If a product is being traced, it must be assigned a unique GS1 GTIN and a batch or lot assignment at a minimum.
When or if a logistic unit is reconfigured, a new, unique identification code must be assigned. But keep in mind that a linkage needs to be maintained between the new logistic unit and the original input.
Each and every supply chain partner must systematically link the physical flow of produce with the flow of information about them. All traceable item identification numbers need to be shared on any related documents.
A traceability partner refers to a grower, packer or repacker, distributor or trader, retail store and food service operator. Each of these traceability partners needs to be able to identify the supplier and end customer of all traceable items. The easiest way to ensure that all information is shared is by having each supply chain partner collect, record and share traceability information.
All supply chain parties require internal and external traceability. Internal traceability refers to proprietary data and processes a company uses within its own operations in order to execute traceability. External traceability refers to the processes that occur between trading partners and the information that is exchanged in order to execute traceability.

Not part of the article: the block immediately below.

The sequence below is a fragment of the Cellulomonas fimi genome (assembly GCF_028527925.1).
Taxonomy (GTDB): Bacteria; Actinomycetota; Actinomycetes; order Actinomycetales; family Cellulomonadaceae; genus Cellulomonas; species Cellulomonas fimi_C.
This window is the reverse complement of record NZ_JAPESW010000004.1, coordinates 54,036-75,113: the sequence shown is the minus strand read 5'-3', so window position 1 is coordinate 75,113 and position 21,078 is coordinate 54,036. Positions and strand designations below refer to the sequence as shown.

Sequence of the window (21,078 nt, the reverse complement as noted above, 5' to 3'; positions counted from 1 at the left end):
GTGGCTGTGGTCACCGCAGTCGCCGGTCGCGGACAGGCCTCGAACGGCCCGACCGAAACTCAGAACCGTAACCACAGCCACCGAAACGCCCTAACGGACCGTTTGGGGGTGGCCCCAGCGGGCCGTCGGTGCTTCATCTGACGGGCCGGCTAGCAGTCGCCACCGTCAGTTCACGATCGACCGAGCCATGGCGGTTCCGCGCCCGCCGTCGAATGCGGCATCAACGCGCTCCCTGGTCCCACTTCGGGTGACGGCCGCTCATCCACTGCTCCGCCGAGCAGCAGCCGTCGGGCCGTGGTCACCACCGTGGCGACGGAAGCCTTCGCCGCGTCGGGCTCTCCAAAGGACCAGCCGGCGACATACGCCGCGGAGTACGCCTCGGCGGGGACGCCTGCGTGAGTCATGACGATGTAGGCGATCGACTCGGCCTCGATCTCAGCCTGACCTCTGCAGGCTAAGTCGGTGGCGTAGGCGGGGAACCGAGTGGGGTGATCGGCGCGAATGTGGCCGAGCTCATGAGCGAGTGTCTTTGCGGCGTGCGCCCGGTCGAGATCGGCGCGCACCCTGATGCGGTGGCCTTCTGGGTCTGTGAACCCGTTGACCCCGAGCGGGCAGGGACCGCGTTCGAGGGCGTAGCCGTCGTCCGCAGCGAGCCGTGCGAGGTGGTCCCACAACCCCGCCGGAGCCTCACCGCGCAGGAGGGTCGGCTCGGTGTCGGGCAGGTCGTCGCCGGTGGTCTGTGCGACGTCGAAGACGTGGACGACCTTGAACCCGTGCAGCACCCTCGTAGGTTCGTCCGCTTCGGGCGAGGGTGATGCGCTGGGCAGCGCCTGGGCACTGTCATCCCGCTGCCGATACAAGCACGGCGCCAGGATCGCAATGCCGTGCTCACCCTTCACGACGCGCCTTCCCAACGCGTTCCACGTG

If you have assets that need to be traced forward or backward, like returnable pallets or other forms of cold shipping supplies, they’ll need to be uniquely identified.
Cold warehouse labels that display the traceable item’s identification number must remain on the packaging until the item is consumed or destroyed by the next trading partner. This principle is extremely important and applies even when the item is part of a larger packaging hierarchy. The only way to ensure properly traceable fresh produce is to make sure the refrigerated food labels actually stay in place during the entire supply chain.
Maintain Peace Of Mind With CHILL AT Refrigerated Food Labels
Corrugated materials make up the bulk of all packaging materials in the U.S. Corrugate is known for its durable, versatile, sustainable, customizable and cost-effective construction. In fact, corrugate is the leading type of packaging for produce. Because of this, waxy corrugated labels need to be specially engineered for all types of conditions – from intense heat to extreme cold.